UConn’s First-Year Writing courses introduce students to the work of college writing, which includes posing questions, developing sustained intellectual projects, and generating knowledge that invites engagement with wide and varied audiences. Students work on projects in which they select and define places where they might advance the class conversation across various media. Additionally, students study a variety of texts and are offered the opportunity to take the AP Literature and Composition Exam. Prerequisite: EEN785 or EEN786 (full year – 1 credit) 12.
*This course will be offered every other year. It will be next offered during the 2024-2025 school year.
Students examine European events and movements from the Renaissance to the present day to understand the forces and ideas that have shaped our culture. Because the study of history goes beyond content, students study topics in a variety of ways and approaches, including analysis of primary source documents, classroom discussions, simulations and historical writing tasks (full year - 1 credit) 11 & 12.
UConn equivalent course: HIST1400: Modern Western Traditions (3 credits).
Students examine in depth the core concepts and theories of psychology to understand psychology as the study of the mind and human behavior. Students learn about important psychologists past and present, research methods, experiments and terminology, and students prepare for the AP Psychology examination (full year – 1 credit) 12.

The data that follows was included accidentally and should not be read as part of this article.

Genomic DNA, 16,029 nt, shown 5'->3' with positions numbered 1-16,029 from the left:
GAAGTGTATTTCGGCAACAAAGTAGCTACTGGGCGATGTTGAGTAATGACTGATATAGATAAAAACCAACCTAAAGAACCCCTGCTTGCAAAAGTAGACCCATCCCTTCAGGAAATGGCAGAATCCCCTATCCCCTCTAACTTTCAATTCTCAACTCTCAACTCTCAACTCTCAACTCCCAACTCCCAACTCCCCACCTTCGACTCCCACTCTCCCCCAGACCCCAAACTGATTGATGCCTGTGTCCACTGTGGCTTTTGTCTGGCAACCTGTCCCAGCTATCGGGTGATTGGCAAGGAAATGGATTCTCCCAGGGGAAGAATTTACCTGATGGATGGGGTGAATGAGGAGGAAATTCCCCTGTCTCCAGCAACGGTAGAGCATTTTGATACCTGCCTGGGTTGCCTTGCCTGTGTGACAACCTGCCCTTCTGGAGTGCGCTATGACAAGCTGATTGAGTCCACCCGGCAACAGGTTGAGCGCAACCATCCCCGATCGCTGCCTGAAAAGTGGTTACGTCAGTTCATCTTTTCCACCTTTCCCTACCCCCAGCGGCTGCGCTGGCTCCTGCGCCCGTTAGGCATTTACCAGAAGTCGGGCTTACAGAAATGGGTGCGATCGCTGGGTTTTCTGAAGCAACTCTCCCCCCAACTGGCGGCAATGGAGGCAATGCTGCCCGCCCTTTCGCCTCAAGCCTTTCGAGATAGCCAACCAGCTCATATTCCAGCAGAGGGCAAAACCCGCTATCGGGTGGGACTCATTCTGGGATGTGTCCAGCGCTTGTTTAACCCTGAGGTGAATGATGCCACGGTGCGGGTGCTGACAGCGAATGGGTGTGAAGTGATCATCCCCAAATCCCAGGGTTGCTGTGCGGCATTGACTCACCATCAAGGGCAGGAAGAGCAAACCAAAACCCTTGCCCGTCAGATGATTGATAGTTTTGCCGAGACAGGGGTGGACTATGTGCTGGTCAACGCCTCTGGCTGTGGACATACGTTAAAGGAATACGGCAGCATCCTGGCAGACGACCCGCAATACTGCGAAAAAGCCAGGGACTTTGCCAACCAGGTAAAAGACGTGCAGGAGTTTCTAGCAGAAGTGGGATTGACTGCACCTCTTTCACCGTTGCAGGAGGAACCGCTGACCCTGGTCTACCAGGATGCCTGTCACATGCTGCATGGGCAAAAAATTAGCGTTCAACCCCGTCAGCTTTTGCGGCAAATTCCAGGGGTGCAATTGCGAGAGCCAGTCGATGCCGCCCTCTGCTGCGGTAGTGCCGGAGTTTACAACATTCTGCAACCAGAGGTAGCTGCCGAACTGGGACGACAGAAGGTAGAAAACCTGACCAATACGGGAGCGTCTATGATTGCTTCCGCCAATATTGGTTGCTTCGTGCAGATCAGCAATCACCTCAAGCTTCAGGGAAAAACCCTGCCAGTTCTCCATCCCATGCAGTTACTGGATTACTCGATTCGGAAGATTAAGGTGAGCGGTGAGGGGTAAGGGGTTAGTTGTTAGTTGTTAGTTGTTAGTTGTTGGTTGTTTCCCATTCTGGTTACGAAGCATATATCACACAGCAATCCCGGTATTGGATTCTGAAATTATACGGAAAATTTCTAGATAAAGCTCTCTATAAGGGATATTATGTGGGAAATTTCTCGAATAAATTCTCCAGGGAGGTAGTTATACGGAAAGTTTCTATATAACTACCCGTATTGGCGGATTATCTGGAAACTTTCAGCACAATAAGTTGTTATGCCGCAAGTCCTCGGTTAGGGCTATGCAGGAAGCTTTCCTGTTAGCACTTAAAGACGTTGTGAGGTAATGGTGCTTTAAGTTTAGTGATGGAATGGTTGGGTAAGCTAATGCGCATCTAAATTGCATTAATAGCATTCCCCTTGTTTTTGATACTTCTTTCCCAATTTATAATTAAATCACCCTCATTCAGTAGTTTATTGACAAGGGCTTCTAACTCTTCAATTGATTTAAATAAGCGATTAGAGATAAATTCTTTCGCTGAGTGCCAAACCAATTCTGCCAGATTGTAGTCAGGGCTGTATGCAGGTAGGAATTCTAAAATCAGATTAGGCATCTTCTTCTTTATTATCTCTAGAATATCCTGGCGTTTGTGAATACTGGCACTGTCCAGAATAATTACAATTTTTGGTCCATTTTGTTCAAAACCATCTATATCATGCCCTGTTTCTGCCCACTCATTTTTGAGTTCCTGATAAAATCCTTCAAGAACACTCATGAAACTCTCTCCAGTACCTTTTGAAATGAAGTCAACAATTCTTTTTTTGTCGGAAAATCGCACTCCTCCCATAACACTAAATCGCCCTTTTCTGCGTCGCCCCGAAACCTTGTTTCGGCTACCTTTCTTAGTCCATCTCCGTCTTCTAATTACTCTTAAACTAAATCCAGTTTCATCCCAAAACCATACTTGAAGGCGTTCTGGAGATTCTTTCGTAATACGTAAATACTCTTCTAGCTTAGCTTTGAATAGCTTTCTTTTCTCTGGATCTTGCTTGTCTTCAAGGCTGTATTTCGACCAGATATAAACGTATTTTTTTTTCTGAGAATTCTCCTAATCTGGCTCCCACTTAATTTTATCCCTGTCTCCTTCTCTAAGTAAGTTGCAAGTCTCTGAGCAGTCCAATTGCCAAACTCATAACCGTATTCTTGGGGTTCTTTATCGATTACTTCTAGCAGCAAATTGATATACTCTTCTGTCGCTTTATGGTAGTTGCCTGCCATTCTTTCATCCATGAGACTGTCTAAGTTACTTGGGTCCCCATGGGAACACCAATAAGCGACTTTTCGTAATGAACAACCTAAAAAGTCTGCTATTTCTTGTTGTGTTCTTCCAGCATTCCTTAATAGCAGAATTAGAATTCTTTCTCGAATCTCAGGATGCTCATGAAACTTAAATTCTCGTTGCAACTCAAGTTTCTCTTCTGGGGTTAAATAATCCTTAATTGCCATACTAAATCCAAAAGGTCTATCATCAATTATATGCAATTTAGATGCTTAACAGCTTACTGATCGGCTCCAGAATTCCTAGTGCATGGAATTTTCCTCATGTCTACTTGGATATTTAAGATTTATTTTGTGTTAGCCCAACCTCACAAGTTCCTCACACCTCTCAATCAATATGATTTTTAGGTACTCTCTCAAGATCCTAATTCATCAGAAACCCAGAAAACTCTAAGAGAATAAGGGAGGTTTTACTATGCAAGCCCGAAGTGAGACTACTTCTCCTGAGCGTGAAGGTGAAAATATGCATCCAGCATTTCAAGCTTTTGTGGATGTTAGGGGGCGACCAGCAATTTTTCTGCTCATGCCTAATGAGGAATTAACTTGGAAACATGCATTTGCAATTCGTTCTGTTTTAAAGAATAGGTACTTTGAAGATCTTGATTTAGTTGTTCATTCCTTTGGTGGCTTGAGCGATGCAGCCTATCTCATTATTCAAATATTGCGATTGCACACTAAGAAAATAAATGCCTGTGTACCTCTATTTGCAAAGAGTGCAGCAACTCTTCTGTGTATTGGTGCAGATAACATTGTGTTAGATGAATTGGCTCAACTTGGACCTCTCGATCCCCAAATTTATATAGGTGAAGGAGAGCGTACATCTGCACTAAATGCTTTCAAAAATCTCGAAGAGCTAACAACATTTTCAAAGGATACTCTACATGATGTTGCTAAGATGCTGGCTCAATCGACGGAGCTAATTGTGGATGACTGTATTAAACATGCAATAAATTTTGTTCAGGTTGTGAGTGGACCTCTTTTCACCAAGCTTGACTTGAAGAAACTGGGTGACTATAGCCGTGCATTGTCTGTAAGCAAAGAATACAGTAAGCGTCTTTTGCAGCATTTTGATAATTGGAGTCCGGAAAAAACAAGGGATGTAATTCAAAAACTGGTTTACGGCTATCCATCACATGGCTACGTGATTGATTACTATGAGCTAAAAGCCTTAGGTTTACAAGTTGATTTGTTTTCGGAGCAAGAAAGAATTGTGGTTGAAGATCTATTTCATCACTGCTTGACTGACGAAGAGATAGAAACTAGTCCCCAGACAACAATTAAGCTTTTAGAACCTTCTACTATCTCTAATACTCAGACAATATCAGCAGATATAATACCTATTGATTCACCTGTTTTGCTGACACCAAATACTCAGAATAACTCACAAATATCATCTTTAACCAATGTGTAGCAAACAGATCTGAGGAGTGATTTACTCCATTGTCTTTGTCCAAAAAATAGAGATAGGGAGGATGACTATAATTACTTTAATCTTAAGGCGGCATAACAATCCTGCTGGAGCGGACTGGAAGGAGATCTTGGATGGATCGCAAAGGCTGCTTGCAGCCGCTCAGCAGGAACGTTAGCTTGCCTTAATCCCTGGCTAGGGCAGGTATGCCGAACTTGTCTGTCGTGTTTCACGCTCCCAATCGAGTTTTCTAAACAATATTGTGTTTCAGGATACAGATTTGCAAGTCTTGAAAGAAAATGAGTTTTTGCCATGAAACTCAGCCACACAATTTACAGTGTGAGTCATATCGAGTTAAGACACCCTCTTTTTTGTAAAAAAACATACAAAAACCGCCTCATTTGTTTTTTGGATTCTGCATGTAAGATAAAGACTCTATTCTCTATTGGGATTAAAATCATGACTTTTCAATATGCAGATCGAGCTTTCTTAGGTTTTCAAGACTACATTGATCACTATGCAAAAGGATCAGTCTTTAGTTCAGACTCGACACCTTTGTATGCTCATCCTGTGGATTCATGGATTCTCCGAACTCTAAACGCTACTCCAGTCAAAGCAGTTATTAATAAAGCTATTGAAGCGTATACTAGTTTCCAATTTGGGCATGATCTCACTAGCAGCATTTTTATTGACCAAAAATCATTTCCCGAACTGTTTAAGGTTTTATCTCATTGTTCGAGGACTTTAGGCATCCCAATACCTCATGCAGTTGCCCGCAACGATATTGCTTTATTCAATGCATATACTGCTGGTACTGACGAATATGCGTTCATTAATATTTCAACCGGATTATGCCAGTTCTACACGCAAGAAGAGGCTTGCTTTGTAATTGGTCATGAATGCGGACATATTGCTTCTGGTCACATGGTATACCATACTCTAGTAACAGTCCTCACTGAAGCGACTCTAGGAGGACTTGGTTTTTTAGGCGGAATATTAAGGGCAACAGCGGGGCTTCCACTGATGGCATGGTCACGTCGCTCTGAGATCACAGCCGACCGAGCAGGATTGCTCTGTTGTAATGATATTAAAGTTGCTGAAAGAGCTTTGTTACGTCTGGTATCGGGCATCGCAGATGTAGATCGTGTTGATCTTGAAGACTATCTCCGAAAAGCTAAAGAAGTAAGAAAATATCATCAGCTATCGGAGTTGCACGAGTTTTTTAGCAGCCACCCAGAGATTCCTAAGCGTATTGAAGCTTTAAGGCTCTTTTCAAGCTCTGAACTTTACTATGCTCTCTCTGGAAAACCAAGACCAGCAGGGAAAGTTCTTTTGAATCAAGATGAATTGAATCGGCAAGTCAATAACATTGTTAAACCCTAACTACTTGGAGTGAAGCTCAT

Students learn standard and nonparametric approaches to statistical analysis; exploratory data analysis, elementary probability, sampling distributions, estimation and hypothesis testing, one- and two-sample procedures, regression and correlation. Fee: Cost of textbook. Prerequisite: B+ in MFS854 or B- in MCA855 and current mathematics teacher’s approval (full year – 1 credit) 11 & 12.
UConn equivalent course STAT1100Q: Elementary Concepts of Statistics (3 credits)
Students investigate the Earth’s biotic and abiotic systems and how humans influence and depend upon them. With sustainability as a central theme, specific course topics include ecology, natural resources management, energy, pollution, human population dynamics, and climate change. Students have opportunities for field study, engage in required after-school labs, and complete summer coursework (full year – 1.25 credit) 10, 11 & 12.
UConn equivalent course NRE1000: Environmental Science (4 credits)
Students attain proficiency to understand, speak, read, and write Spanish at a college level and to develop and refine skills acquired over several years of study. Students focus upon mastery of language skills, rather than upon content of specific texts. Fee: Cost of textbook. Prerequisite: LSC855, LSL855 or equivalent (full year – 1 credit) 12.
UConn equivalent course SPAN3178: Intermediate Spanish Composition (3 credits)
Students prepare for AP Environmental Science by studying ecosystem ecology, human populations, biomes, biodiversity, and conservation, and by participating in hands-on laboratory investigations and fieldwork. Emphasis is placed upon the skills to be successful in an AP course (½ year – ½ credit) 9, 10 & 11.